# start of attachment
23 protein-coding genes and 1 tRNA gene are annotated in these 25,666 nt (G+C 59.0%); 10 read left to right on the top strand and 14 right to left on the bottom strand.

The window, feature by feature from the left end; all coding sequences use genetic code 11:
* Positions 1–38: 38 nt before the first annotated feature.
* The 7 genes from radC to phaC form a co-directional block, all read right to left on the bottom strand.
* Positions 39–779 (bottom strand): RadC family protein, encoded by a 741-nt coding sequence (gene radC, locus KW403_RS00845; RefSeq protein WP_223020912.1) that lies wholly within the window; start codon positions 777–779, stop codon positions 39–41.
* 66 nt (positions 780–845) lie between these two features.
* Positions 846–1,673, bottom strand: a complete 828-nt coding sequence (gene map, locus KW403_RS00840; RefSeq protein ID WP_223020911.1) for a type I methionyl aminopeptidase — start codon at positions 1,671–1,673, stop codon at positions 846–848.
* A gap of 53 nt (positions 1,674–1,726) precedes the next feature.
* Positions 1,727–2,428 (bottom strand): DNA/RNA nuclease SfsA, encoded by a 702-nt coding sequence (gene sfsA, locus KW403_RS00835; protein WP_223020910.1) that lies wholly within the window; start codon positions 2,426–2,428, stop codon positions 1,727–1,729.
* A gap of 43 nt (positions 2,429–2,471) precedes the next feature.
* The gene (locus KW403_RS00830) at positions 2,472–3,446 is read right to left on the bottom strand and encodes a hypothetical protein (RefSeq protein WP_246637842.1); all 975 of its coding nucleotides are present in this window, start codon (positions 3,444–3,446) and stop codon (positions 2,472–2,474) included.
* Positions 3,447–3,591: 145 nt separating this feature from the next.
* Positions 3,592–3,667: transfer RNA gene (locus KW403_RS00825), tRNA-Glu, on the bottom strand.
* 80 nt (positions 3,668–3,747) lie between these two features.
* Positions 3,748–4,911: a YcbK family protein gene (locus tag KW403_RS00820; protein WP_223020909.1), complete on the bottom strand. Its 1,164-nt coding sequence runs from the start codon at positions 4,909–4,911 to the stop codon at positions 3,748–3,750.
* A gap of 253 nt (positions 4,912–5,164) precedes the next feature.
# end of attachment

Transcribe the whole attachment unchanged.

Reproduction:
23 protein-coding genes and 1 tRNA gene are annotated in these 25,666 nt (G+C 59.0%); 10 read left to right on the top strand and 14 right to left on the bottom strand.

The window, feature by feature from the left end; all coding sequences use genetic code 11:
* Positions 1–38: 38 nt before the first annotated feature.
* The 7 genes from radC to phaC form a co-directional block, all read right to left on the bottom strand.
* Positions 39–779 (bottom strand): RadC family protein, encoded by a 741-nt coding sequence (gene radC, locus KW403_RS00845; RefSeq protein WP_223020912.1) that lies wholly within the window; start codon positions 777–779, stop codon positions 39–41.
* 66 nt (positions 780–845) lie between these two features.
* Positions 846–1,673, bottom strand: a complete 828-nt coding sequence (gene map, locus KW403_RS00840; RefSeq protein ID WP_223020911.1) for a type I methionyl aminopeptidase — start codon at positions 1,671–1,673, stop codon at positions 846–848.
* A gap of 53 nt (positions 1,674–1,726) precedes the next feature.
* Positions 1,727–2,428 (bottom strand): DNA/RNA nuclease SfsA, encoded by a 702-nt coding sequence (gene sfsA, locus KW403_RS00835; protein WP_223020910.1) that lies wholly within the window; start codon positions 2,426–2,428, stop codon positions 1,727–1,729.
* A gap of 43 nt (positions 2,429–2,471) precedes the next feature.
* The gene (locus KW403_RS00830) at positions 2,472–3,446 is read right to left on the bottom strand and encodes a hypothetical protein (RefSeq protein WP_246637842.1); all 975 of its coding nucleotides are present in this window, start codon (positions 3,444–3,446) and stop codon (positions 2,472–2,474) included.
* Positions 3,447–3,591: 145 nt separating this feature from the next.
* Positions 3,592–3,667: transfer RNA gene (locus KW403_RS00825), tRNA-Glu, on the bottom strand.
* 80 nt (positions 3,668–3,747) lie between these two features.
* Positions 3,748–4,911: a YcbK family protein gene (locus tag KW403_RS00820; protein WP_223020909.1), complete on the bottom strand. Its 1,164-nt coding sequence runs from the start codon at positions 4,909–4,911 to the stop codon at positions 3,748–3,750.
* A gap of 253 nt (positions 4,912–5,164) precedes the next feature.